This is a role play for a student, since hopefully, universities will reopen next month, after the useless, unpatriotic, and devastating strike by the selfish and arrogant ASUU. This student portrayed in this role play situation is heart and healthy. Now imagine, you are sending the money for a medical procedure for your aged father, mother, uncle or any relative. If they must go through this hardship, by the time they collect whatever amount is sent to them, probably, the patient will have died. This is pathetic, cruel, and inhumane.


Another danger associated with this policy is the flow of fake dollar bills. Since its inception, there are reports by unsuspecting recipients of getting fake dollar bills from the banks. They did not know or notice it until after they left the banks.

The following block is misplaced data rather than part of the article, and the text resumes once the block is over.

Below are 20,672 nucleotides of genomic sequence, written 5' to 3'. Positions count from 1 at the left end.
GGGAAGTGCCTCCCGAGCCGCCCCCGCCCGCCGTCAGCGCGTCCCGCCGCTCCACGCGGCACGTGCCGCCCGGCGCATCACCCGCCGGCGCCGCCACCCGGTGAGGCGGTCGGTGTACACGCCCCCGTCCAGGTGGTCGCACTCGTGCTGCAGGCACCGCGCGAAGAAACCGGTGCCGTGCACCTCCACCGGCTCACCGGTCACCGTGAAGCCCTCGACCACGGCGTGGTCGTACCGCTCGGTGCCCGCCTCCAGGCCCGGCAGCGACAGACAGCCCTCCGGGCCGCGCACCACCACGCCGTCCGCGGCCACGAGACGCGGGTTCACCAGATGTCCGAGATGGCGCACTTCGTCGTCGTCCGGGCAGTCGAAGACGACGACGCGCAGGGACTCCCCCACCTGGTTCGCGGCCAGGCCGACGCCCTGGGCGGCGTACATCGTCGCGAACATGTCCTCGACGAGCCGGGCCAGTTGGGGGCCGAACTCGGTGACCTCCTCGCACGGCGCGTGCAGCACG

The central bank must revert to the old policy, since it has been working well. If it insists on jettisoning it, then the national assembly should direct them accordingly. We are all Nigerians. I suppose most of us care about Nigeria as well as, if not more than Mr. Emefiele. All we do here is work hard, pay our bills and if there is anything left, help our relatives back home. Now that is been taken away from us. I hope the President if he is not aware of this will be by now. Most Nigerians in diaspora are not criminals. They are good, decent, patriotic, and hardworking people, living under extreme circumstance just to have a decent life and help relatives at home.  We should not be treated like we are scumbags. Wiring money directly to the accounts of Nigerians, in Nigeria, in Nigerian currency should not be difficult, unwieldy, or colossal. Please revert to the old policy. It was working well for us. Unless Mr. Emefiele has some other ultra-bias intention. Then, the President should sack him.